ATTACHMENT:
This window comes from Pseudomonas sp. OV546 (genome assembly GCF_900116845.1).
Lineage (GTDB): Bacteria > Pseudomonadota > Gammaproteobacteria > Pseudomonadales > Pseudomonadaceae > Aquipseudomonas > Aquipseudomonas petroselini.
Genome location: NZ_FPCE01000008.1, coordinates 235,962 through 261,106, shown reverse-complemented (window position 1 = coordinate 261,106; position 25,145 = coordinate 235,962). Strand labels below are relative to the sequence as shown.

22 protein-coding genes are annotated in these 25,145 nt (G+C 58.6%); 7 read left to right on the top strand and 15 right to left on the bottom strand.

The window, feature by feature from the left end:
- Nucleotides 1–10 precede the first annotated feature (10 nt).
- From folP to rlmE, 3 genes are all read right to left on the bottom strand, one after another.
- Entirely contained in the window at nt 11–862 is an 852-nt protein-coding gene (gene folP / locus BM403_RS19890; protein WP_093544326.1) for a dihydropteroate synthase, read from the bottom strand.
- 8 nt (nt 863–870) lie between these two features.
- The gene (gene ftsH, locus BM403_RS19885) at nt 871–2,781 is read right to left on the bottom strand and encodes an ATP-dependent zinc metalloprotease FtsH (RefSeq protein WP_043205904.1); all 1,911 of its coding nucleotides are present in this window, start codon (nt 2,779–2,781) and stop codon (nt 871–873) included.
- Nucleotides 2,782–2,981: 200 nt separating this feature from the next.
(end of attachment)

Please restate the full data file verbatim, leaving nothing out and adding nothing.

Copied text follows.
This window comes from Pseudomonas sp. OV546 (genome assembly GCF_900116845.1).
Lineage (GTDB): Bacteria > Pseudomonadota > Gammaproteobacteria > Pseudomonadales > Pseudomonadaceae > Aquipseudomonas > Aquipseudomonas petroselini.
Genome location: NZ_FPCE01000008.1, coordinates 235,962 through 261,106, shown reverse-complemented (window position 1 = coordinate 261,106; position 25,145 = coordinate 235,962). Strand labels below are relative to the sequence as shown.

22 protein-coding genes are annotated in these 25,145 nt (G+C 58.6%); 7 read left to right on the top strand and 15 right to left on the bottom strand.

The window, feature by feature from the left end:
- Nucleotides 1–10 precede the first annotated feature (10 nt).
- From folP to rlmE, 3 genes are all read right to left on the bottom strand, one after another.
- Entirely contained in the window at nt 11–862 is an 852-nt protein-coding gene (gene folP / locus BM403_RS19890; protein WP_093544326.1) for a dihydropteroate synthase, read from the bottom strand.
- 8 nt (nt 863–870) lie between these two features.
- The gene (gene ftsH, locus BM403_RS19885) at nt 871–2,781 is read right to left on the bottom strand and encodes an ATP-dependent zinc metalloprotease FtsH (RefSeq protein WP_043205904.1); all 1,911 of its coding nucleotides are present in this window, start codon (nt 2,779–2,781) and stop codon (nt 871–873) included.
- Nucleotides 2,782–2,981: 200 nt separating this feature from the next.